3. You got me wrong, Odious debts are not "subprime debts", but a term from international foreign law. It is not really aknowledged by the UN but has been used frequently in the pas (Ecuador, Iraq) to free a country of debts accumulated by former selfish tyrants and corrupt regimes. if it really is as you say, that the "government’s Debt Management Agency" the parliament, the banks and the administrations were acting proffesionally and free of corruption, this would be a good thing to know. We wouldnt though, without an audit, and frankly put, i would bet my life on it that this would not be the outcome.Many of the foreign debts greece now has have been accumulated because of weapon deals. There has never been a major weapon deal on earth that went down without bribes.I also would point to a book (I havent read) that obviously found enough debts being odious to fill it."If Greece were to repudiate part (or even all) of its debt, it would exclude the country from international financial transactions for a very long period of time."So what you are saying is, (in other words), that Greece should rather pay the maffia hitmen even if they are criminals bcause its a bad idea to mess with "the godfather".

  4. You say:I will see a positive future for Greece when I sense the following:an obsession with import substitution* an obsession with export expansion* an obsession with making tourism/shipping competitive* an obsession with private foreign investment; and, last but certainly not least:So how, can this be acchieved by a country burdened with insurmountable debts?When are we gonna say, there is a limit to making profits by destabilisation and corruption of countries we allow financial institutions? Where and when will the people have a say in this?Are profits and the "trust of investors" more valuable than peace, equality and democracy?

  5. kleingut says:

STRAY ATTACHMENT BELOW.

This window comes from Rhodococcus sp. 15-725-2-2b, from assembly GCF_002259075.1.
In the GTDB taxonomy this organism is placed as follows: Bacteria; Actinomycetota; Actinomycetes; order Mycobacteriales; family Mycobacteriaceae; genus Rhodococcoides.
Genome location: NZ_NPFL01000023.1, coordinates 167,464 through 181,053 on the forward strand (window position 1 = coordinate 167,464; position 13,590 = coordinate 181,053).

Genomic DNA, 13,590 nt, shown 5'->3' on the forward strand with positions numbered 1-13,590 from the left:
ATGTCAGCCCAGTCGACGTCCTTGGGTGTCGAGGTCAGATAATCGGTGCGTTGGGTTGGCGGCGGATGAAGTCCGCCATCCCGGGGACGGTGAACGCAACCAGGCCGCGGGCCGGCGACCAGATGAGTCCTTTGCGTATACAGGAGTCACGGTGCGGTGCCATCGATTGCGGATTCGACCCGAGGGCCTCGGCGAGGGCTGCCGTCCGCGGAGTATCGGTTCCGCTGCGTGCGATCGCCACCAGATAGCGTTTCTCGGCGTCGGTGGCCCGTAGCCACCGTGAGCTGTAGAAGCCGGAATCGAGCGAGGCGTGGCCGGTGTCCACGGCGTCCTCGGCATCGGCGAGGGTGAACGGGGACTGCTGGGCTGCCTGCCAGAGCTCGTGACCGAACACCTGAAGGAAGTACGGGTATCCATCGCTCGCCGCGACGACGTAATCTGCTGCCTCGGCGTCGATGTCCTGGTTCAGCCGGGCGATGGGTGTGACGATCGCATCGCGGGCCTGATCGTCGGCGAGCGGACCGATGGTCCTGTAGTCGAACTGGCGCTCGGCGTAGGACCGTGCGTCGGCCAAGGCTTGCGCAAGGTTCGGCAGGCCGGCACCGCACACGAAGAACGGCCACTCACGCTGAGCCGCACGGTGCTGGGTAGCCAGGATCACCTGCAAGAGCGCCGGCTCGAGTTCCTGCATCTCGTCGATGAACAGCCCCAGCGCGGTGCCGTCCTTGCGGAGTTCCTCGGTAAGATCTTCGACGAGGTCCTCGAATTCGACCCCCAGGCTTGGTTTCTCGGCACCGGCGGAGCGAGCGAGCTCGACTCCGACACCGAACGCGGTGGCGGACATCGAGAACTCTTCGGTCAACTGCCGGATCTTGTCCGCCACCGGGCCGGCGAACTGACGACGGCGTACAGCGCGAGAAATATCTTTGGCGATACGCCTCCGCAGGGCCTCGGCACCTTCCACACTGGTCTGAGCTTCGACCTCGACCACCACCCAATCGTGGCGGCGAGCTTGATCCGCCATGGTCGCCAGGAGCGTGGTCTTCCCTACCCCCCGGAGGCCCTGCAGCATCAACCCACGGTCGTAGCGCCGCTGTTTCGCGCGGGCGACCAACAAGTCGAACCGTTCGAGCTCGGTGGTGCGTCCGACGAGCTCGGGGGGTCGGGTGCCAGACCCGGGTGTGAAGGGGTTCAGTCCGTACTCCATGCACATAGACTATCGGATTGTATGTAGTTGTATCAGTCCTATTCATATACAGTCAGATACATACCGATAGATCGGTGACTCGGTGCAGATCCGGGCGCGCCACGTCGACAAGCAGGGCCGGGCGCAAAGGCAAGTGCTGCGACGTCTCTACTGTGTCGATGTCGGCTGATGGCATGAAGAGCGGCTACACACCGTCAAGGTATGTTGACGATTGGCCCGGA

I hope I didn't suggest anywhere that I believed there was no corruption in connection with Greece's foreign debt! Of course there was, and Akis Tsochatzopolous is certainly not the only transgressor. I would even venture to say that much of what had entered Greece as public debt of all left the country as private equity of few.All I meant to say was that, as opposed to something like sub-prime where many borrowers really were cheated, Greece as the borrower was not cheated or lured into taking up the debt which it did not understand. The acting people involved were highly professional and competent and they certainly knew what they were doing.Yes, I am familiar with "odious debt" but I just don't think it has any role to play in the Greek or rather the EU context. Or do you think it would be smart for Greece, a member of the EU, to self-indict itself that it has been run by corrupt regimes during its time of EU-membership? That would be equivalent to Greece's saying we really don't fit in the EU; we really are not qualified. I think this whole debt issue is far overrated and, pardon me for saying so, serves as an excuse for not doing some of the other things that need to get done. No one in this world expects that Greece will ever pay all its debts so whatever happens now is just going through the motions. Remember that during 2010/11, Greece's foreign debt increased by about 50 BEUR annually. Those were the highest increases ever! So you can't really argue that not getting more loans is Greece's biggest problem and the cause for today's depression.Let me turn the question around. What would Greece do if all its debt were forgiven? That is really the question to ask because forgiving Greece all its debt would in and by itself solve none of the problems of the economy."So what you are saying is, (in other words), that Greece should rather pay the maffia hitmen even if they are criminals bcause its a bad idea to mess with "the godfather" — NO, I am not saying that. I think Greece will have to, sooner or later, pursue all the criminal Greeks which have contributed to running the country into the ground. That is really not happening yet.A little reality check is in order here. Greece will need foreign funding for years to come. So it is generally not a very smart thing to do to bite the hand that feeds you. And if you call them Godfather, they might be offended.You ask how the "obsessions" which I quote can be achieved when there is unsurmoutable debt. Well, as I already said, none of my points has anything to do with Greece's debt. Each one of them could be attacked tomorrow.I don't see how you can suggest that Greek people have no say in all of this when the country had not only one but, instead, two elections this year. Additionally, surveys still show that a solid majority of Greeks prefers to stay in the Eurozone. Austerity is the prize one has to pay when one has become more expensive than the rest of the currency union members.Peace, equality, democracy? You are leaving out "opportunity". If Greece does not get its act in order soon, there will be massive drains of talented and very well educated Greeks away from the country. No doubt about it. It's already happening.The guest-workers of the 1960s/70s were the less educated Greeks. They did admirable work abroad, sent the savings back home and contributed significantly to increasing Greece's living standard. And they returned home. The new migrants will not return once they have left (and I doubt that they will send money back!).